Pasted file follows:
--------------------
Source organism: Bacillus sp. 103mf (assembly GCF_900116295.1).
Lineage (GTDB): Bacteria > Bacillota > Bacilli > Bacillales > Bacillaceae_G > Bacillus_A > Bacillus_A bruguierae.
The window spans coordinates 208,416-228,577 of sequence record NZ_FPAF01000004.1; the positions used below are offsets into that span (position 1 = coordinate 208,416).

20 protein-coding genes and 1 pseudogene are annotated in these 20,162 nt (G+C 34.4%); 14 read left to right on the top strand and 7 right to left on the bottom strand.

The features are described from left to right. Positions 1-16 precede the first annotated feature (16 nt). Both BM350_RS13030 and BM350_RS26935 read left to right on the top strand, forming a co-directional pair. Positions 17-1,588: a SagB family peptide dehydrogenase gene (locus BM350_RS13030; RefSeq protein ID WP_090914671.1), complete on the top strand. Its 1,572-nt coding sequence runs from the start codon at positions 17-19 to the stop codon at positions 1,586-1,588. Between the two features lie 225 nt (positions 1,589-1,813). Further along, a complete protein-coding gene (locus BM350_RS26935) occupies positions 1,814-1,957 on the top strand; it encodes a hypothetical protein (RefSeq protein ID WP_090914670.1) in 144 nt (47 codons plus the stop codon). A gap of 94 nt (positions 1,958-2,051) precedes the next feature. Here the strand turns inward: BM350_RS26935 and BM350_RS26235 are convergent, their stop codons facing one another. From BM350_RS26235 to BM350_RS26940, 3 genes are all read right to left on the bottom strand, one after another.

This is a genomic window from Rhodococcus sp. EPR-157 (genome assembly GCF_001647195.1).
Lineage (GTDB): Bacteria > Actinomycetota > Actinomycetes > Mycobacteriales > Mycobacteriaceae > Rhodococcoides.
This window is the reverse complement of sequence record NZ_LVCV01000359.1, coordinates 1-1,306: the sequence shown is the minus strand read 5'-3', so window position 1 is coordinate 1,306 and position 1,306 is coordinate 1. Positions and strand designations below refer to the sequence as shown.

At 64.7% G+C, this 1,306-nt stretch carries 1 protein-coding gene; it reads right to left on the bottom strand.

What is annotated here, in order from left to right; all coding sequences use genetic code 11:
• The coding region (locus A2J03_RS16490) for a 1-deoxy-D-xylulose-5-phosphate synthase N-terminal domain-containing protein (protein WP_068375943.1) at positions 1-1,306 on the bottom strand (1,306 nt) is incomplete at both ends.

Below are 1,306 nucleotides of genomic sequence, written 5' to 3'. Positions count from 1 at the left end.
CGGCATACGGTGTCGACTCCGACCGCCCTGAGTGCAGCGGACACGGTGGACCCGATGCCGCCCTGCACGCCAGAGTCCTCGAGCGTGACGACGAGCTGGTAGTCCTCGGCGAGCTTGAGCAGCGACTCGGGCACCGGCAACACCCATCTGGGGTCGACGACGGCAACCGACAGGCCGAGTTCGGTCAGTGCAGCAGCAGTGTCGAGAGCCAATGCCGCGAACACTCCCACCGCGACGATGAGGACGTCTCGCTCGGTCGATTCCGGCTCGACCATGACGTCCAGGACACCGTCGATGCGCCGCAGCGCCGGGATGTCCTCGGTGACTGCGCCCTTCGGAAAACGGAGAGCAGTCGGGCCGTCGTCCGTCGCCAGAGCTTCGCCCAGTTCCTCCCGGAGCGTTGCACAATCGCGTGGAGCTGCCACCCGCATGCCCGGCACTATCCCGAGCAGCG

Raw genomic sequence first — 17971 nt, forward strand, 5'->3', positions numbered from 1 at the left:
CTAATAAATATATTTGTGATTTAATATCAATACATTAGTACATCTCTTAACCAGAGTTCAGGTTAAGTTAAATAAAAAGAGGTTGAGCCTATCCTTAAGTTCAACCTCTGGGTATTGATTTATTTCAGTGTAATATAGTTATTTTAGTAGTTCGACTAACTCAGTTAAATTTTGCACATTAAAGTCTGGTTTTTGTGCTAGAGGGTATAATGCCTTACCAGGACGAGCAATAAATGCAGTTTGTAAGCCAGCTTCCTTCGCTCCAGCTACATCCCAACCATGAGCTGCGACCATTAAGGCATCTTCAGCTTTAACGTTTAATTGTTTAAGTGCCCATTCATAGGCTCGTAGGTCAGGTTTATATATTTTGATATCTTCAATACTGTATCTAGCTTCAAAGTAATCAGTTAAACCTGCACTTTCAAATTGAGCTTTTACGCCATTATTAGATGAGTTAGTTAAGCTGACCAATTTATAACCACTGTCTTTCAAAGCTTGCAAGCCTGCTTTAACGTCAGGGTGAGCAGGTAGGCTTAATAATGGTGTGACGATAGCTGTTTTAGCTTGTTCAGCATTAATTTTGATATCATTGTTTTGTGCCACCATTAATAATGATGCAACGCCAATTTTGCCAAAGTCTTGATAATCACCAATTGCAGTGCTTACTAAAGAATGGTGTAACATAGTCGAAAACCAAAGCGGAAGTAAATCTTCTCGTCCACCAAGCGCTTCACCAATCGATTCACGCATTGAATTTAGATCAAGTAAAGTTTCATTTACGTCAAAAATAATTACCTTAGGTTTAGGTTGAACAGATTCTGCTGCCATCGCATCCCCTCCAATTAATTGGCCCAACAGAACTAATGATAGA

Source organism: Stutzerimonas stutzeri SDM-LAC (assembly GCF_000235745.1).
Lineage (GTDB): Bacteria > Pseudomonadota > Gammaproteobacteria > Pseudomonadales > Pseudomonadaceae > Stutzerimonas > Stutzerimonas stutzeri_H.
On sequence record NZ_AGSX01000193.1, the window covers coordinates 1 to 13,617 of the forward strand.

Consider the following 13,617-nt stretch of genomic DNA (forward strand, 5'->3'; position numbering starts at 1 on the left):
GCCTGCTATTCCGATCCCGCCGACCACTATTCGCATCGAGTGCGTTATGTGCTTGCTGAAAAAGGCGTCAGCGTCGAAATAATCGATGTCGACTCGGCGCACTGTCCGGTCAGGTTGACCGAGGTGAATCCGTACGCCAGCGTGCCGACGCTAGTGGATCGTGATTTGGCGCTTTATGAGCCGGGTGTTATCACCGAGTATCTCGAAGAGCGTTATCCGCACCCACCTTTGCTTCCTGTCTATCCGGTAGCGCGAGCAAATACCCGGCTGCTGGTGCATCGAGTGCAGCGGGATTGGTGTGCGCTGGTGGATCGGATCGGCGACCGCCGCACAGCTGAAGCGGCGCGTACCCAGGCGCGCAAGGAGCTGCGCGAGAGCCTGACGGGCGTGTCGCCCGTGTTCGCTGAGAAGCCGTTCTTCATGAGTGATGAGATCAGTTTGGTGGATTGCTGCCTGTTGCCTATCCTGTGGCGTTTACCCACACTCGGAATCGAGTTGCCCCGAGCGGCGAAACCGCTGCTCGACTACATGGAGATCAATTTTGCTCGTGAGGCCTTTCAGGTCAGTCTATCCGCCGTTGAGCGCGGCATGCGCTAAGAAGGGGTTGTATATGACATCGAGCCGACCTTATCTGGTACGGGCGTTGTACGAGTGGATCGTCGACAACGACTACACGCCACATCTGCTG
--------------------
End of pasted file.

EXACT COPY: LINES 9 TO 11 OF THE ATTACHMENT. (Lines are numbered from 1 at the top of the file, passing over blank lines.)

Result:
At 64.7% G+C, this 1,306-nt stretch carries 1 protein-coding gene; it reads right to left on the bottom strand.

What is annotated here, in order from left to right; all coding sequences use genetic code 11:
• The coding region (locus A2J03_RS16490) for a 1-deoxy-D-xylulose-5-phosphate synthase N-terminal domain-containing protein (protein WP_068375943.1) at positions 1-1,306 on the bottom strand (1,306 nt) is incomplete at both ends.